I am wondering if you were all aware that the Chester Police Department has been in negotiations with the Town of Chester to form a police union. The union as reported in a November 2021 edition of the Chester Telegraph is NEPBA.
Since that article was printed, I have been wondering myself: did our town finalize the negotiation process? Is our police department unionized? According to that same article, Julie Hance, Chester Town Manager, was surprised that the local police wanted union representation. After all, she was quoted as saying “Chester police officers — like Chester employees overall — are fairly paid and have an excellent benefits package, which includes health care without premiums or co-pays.” Why haven’t we heard more about this process?
Last September, our town paid a $50,000 settlement for the Chester Police Department. Our police violated the state’s Fair and Impartial policing policy. The Vermont Human Rights Commission reviewed video footage and audio and concluded that this use of force stop was a violation of state law. Some of you may recall it was the head of the selectboard who apologized, and it was the town that paid. The officers involved had zero consequence for their unjustifiable action of using a gun to pull over an innocent man of color. A man who works full time and was on his way home from work to pick up his 7-year-old daughter.
This unlawful biased action will have a lasting impact on this man when he drives through Chester, and every other town in Vermont. Did the settlement money and an apology from a non-involved town official heal this harm? Wouldn’t it have been more meaningful for both the police involved and the motorist to have a face-to-face apology? Imagine the healing that could have occurred to both parties. The police get to see the real pain that they caused, and the driver may find it in his heart to forgive the perennial damage this continues to cause him. The fact that the police did not apologize, pay for the settlement, or suffer any consequence sets the stage for this behavior to occur again, or continue to occur as the case may be.
Astonishingly, this incident is not reflected in either police officer’s personnel file. As no complaint was filed internally, this was not reported to the Vermont Training Council, the oversight body of all that is policing in our state. Both officers have admonishing letters from the town manager “don’t do this again boys or else” …or else what? There are no discipline policies in the CPD manual, so I guess if this happens again, and they are caught, it will be just like the movie “Groundhog Day!”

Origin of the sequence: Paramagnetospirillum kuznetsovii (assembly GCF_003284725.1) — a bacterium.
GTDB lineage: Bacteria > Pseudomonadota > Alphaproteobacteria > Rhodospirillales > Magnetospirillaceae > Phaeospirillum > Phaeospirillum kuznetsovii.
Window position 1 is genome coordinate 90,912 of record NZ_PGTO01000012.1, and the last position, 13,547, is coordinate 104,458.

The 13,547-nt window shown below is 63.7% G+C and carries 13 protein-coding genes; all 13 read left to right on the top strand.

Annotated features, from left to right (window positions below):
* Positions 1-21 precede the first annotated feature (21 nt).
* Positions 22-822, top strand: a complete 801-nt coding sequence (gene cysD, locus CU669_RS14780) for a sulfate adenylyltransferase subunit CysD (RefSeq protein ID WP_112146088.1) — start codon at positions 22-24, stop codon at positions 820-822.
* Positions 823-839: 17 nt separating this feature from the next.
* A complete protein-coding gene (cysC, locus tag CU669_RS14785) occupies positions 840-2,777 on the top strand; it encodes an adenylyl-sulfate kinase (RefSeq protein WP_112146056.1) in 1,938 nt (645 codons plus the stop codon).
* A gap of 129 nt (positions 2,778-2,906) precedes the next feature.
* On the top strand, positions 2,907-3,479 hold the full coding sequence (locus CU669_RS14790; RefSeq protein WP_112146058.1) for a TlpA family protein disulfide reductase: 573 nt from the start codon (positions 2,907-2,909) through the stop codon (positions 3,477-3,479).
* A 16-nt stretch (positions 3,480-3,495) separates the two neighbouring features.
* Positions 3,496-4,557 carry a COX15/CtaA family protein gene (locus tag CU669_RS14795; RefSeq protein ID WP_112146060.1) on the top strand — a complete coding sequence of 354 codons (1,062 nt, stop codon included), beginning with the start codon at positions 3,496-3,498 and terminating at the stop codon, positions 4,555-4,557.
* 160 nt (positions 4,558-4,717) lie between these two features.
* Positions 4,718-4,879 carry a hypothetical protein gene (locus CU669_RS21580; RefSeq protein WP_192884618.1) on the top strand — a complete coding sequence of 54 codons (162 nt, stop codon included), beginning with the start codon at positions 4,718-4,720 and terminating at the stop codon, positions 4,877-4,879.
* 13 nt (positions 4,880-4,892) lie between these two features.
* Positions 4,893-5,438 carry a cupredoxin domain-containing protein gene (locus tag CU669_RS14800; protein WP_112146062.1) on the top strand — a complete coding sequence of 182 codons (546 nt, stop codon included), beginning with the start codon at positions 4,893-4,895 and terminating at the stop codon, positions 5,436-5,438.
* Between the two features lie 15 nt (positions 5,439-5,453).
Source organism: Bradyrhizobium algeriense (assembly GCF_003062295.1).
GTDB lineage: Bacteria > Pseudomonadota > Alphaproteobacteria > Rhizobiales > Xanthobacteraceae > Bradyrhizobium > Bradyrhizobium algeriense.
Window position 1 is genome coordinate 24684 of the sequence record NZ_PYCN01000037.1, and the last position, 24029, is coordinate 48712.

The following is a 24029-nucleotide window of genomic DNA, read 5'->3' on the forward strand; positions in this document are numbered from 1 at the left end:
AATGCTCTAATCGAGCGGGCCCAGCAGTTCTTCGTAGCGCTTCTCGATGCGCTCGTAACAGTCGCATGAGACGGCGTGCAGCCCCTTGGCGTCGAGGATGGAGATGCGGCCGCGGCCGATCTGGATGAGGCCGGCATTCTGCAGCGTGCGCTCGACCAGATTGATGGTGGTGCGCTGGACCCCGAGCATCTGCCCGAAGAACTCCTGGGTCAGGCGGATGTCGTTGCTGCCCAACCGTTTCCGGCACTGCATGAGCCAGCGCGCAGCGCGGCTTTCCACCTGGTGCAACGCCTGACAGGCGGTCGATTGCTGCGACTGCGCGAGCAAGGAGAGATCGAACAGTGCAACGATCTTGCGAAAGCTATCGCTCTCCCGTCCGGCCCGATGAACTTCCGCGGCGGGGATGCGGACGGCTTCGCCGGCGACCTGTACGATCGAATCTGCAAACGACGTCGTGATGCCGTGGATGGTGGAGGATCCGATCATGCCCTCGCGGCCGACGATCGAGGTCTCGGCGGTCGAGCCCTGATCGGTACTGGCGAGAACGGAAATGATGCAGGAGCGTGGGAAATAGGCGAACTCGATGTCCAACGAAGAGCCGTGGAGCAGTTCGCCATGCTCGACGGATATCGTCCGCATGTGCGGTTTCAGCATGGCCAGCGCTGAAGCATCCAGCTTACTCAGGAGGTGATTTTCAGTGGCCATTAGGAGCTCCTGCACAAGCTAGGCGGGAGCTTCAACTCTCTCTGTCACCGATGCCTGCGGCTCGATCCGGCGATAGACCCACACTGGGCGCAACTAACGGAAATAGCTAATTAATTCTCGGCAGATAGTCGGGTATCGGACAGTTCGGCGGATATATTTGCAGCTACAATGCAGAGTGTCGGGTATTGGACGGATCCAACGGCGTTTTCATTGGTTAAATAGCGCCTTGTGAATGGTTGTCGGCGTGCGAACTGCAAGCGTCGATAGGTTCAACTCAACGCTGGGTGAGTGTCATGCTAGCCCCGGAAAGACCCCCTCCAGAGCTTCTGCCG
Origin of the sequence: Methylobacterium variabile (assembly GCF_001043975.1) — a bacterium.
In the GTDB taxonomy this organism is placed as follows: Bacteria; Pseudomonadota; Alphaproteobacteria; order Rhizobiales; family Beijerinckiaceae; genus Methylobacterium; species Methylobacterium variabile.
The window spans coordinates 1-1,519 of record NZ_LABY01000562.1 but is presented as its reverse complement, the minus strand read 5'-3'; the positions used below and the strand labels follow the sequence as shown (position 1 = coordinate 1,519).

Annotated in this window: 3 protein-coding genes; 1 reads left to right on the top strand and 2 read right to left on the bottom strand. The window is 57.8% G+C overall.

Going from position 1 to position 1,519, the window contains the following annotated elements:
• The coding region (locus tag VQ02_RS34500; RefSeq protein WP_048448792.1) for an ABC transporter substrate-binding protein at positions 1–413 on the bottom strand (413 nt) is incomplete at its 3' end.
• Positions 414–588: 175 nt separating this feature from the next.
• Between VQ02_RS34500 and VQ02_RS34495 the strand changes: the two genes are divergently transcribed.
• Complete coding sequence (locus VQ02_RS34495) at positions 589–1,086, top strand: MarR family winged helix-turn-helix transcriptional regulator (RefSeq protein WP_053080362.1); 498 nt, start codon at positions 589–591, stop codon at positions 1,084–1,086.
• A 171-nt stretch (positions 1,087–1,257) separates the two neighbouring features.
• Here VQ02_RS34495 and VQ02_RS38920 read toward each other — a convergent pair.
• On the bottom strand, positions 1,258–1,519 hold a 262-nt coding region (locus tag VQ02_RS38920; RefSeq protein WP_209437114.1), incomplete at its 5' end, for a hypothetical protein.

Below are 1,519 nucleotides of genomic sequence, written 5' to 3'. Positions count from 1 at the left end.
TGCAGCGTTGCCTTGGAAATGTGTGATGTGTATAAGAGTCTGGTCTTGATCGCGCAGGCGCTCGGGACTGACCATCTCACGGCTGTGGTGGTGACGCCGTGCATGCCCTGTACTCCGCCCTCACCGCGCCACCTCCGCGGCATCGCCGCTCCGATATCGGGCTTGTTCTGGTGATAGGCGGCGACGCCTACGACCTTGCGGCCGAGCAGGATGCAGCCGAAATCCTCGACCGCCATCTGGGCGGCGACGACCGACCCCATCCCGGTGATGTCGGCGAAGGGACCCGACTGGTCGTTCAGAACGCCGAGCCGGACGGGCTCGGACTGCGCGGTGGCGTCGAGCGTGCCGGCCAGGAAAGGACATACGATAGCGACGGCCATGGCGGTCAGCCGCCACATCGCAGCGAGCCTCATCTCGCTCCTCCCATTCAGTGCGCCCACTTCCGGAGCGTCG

At the end of March, I filed a complaint following the internal affairs complaint process as set out in the policy of the CPD. Their internal affairs algorithm notes that the complainant will receive a letter acknowledging that complaint from the chief of police and an investigation will be conducted within 30 days. I may be a bit rusty on my math, but as of this writing, I believe it has been 80 days since I logged my complaint. A complaint I felt was important to make so that this incident is in writing in the officer’s file. Not responding to my complaint in any way violates the following:
– Act 56 24 VSA 2401: Category C conduct is considered misconduct.
– (G) intentional failure to conduct a valid investigation or file a report as required by this subchapter.
So, back to the original point of this writing. Due to the settlement the town paid for the CPD’s violation of the Fair and Impartial policing violation, it was noted in the Chester Telegraph the following explanation for the CPD feeling the need for a union. According to Sean Mcardle, (NEPBA director for Vermont ) the police approached him because, “It’s for more protection in case of a critical incident or if there was a termination or a grievance.”
Hmm, trying to figure this out: the CPD had a critical incident with the use of force stop on a working man of color lawfully driving through town. The responsible officers were not suspended, or terminated, they did not lose vacation time or days off, or even a complaint in their file, yet they feel they need a union to protect them if they do this again?
The Governor issued an executive order for towns to form police advisory/oversight boards, and in the language of Act 56 the same is called for. This is a time for communication, inclusiveness, and transparency. Take down that blue wall. Open that blue door and let the community know what you do. Are there people we could be helping rather than hurting? What resources do we need to be a safe and sheltering town for all who live, work, and drive through here?
Town of Chester, start thinking about how we can have true public safety. We are not safer with more police, or more police secrecy. Police respond after a crime has been committed, with our current system they are not preventing crime. It is our responsibility to demand accountable transparent policing, and a partnership with the community. The chief of the CPD has a responsibility to do his job. Not responding to a police complaint is misconduct as described in Vermont statute. Is this failure to follow the law and review my complaint yet another form of bias policing? Are complaints only reviewed if they can be downgraded to a “concern” versus misconduct? Ask for a police oversight/advisory board, as a community we need police transparency.
Open that blue door!
Leslie M. Thorsen